Those Were The Days - Purdue


Robert
Sep 24, 2021
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I enjoy when these TWTD posts go back before my time. And the Bob Blackman era was before my time. I was alive in the fall of 1974, but I had yet to turn two years old. Chubby Phillips and Jim Kopatz are just names I've heard before, not players I remember.

So here's Detlef to tell us about the trip to Purdue in 1974.


Illinois travels to Purdue on Saturday and gets to see the World's Largest Drum up close and personal. Yawn. Hopefully our boys win and can enjoy dinner at The Beef House in Covington on the ride home. Bring the Cannon Trophy home! Today's tale goes back to the bell bottom days of the 1970s and Bob Blackman as head coach.

October 12, 1974: Year Three of the Blackman Era in the 217 had been up and down. Illinois started 2-0 with wins against Indiana and at #19 ranked Stanford. Illinois shot up the rankings to #16 and beat Washington State. The next week, Illinois was ranked #14 and hosted California, coached by Mike White, and lost 31-14. Now 3-1 and unranked, Illinois hoped to stay undefeated in Big Ten play with a trip to West Lafayette, Indiana.

Near the end of practice on that Thursday, Illinois tight end Fuzzy Johnson ran a downfield pass pattern in a noncontact drill and collided with a reserve defensive back. Johnson injured his knee and had to be carried off the practice field on a stretcher. Head Coach Bob Blackman thought Johnson was done for the season. Blackman's fears proved premature--not only was Johnson not seriously injured, but he played a decisive factor in the 27-23 Illini victory over Purdue.

Johnson caught two touchdown passes--one covering 68 yards. Johnson and Chubby Phillips scored all of the Illinois touchdowns. Phillips first put Illinois on the board with a one-yard plunge in the first quarter. Phillips' sixth touchdown of the year capped an Illini drive that was aided by a Boilermaker mistake. A Phil Verneisel (Chicago Taft) punt was fumbled by Purdue and safety Jim Stauner (Palatine) recovered on Purdue's 23-yard line, setting up Phillips score. Phillips rushed for 98 yards against Purdue. "Chubby wanted to do well in his home state of Indiana," Blackman said. "The more I look at the game films, the more I realize what a great runner Chubby Phillips is."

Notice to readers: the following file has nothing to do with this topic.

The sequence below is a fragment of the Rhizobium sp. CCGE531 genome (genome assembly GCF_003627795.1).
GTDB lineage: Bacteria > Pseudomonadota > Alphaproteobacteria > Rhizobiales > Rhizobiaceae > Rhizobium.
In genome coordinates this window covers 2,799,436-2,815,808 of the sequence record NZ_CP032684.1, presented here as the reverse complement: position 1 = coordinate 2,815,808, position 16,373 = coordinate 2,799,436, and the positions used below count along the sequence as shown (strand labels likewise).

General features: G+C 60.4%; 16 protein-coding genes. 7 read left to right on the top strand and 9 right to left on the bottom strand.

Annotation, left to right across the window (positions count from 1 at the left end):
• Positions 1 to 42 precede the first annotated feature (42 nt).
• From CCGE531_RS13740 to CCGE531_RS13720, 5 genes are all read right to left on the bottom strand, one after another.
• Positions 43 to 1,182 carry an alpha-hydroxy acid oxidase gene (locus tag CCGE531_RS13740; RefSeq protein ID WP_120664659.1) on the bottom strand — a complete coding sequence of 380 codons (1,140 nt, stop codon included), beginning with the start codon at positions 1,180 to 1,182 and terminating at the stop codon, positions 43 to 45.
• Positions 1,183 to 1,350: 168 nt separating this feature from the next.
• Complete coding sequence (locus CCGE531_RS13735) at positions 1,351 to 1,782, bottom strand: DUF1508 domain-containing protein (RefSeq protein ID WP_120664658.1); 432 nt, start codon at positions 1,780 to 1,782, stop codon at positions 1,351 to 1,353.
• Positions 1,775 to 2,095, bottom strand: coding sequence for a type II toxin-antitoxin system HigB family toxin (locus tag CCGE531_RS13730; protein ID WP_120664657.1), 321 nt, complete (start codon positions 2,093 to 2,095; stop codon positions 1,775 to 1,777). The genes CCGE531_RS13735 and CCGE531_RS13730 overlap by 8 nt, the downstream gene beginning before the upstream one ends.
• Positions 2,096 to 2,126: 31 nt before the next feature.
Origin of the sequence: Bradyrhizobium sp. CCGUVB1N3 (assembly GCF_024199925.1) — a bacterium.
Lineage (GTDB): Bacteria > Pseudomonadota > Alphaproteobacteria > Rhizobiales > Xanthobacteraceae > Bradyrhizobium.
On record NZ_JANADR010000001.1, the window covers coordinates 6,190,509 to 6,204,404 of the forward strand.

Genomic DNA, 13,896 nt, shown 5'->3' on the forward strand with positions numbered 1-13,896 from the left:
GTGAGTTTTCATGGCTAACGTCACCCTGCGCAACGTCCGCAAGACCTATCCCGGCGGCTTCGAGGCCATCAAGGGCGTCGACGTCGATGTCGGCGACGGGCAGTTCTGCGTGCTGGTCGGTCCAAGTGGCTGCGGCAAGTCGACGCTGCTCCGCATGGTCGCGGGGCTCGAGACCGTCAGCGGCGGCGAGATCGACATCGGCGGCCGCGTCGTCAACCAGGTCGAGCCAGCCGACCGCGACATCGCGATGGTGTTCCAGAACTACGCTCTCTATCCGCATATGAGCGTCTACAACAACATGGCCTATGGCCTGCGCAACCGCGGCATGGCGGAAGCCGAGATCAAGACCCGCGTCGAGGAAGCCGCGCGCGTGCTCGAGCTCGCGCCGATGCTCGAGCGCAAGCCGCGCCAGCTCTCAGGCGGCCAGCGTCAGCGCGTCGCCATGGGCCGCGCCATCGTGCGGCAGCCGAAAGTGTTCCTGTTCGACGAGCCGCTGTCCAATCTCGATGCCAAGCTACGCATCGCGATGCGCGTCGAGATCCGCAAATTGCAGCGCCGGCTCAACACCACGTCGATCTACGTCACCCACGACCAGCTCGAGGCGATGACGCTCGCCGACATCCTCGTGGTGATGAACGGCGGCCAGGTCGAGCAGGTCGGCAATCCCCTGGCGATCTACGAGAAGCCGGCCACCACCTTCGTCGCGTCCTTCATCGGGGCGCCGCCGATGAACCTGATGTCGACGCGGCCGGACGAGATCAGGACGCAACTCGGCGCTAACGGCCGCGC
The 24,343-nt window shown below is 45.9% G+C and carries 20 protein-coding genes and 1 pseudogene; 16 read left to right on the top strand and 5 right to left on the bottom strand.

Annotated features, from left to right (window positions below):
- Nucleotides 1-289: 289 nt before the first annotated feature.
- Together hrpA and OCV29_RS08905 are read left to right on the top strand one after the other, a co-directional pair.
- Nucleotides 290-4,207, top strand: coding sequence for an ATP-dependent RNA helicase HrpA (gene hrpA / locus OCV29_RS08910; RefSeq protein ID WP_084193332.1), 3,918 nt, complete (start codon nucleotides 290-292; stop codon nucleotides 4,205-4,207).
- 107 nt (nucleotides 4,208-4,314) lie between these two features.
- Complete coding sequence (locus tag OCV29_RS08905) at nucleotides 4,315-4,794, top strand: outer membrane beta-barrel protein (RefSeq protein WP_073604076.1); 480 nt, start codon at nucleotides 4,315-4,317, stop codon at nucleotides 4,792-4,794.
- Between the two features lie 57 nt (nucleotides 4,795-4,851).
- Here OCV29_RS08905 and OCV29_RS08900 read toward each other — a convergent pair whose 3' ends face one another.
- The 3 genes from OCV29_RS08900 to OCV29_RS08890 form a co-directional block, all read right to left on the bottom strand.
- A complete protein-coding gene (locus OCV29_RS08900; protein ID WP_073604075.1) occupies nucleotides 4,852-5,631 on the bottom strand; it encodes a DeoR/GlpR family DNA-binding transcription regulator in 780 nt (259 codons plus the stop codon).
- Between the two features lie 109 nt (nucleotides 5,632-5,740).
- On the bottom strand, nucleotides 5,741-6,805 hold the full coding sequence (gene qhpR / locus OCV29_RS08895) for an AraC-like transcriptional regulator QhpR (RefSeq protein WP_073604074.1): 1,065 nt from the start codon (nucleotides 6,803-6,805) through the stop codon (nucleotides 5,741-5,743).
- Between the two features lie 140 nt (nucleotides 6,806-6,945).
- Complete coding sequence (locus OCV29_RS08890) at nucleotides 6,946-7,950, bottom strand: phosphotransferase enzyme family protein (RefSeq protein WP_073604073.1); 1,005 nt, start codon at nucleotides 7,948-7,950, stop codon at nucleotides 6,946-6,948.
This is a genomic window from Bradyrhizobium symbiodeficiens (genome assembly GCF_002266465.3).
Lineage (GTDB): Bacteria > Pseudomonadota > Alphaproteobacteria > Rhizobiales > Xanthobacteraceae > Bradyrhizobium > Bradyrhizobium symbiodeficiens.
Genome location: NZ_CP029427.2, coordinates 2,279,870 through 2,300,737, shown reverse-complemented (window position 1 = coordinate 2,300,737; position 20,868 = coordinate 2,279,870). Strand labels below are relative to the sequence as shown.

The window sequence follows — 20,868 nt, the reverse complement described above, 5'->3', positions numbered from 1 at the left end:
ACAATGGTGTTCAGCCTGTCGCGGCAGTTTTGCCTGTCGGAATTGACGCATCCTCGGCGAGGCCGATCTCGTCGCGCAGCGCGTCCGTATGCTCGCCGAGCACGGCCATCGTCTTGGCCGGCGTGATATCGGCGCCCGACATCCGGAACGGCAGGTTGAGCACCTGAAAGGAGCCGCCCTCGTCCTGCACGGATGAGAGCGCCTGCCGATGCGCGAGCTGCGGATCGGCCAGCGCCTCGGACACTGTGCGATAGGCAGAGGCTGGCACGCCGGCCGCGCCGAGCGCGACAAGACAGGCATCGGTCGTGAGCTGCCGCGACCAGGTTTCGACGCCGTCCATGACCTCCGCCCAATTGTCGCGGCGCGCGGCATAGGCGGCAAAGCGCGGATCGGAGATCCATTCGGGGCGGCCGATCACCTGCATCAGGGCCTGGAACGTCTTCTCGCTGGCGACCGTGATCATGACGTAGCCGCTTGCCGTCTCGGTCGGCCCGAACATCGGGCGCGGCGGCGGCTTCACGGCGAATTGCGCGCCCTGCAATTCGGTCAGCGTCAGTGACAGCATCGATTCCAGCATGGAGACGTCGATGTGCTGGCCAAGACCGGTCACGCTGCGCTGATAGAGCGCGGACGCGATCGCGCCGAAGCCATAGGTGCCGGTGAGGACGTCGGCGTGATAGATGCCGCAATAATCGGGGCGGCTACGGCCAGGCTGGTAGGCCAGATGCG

Purdue immediately responded and marched downfield on the injury-ridden Illinois defense to tie the score at 7-7. "Illinois was without its starting players at both anchor linebacker and rover. Roy Robinson (Niles Notre Dame) and Bill Uecker (York) were both injured. Terry Ormsbee (Arlington Heights) filled in at rover and Brian Ford replaced Robinson at anchor linebacker. Ford, a junior college transfer, led the Illinois defense with 13 tackles .

Quarterback Jim Kopatz (Springfield Lanphier) put the Illini back out front by directing a 78-yard drive. He floated a 28-yard pass into the end zone, where Johnson leapt high over a Purdue defender for the second Illinois touchdown. Following an exchange of punts, Purdue again drove on the Illini defense, scoring on a one-yard run. The Illini took the lead to stay on a wind-aided 52-yard Dan Beaver field goal. Beaver finished with three field goals. "Danny seems to aggravate (Purdue head coach) Alex Agase particularly," said Blackman. "Last year he scored 15 points against them and now he scores nine."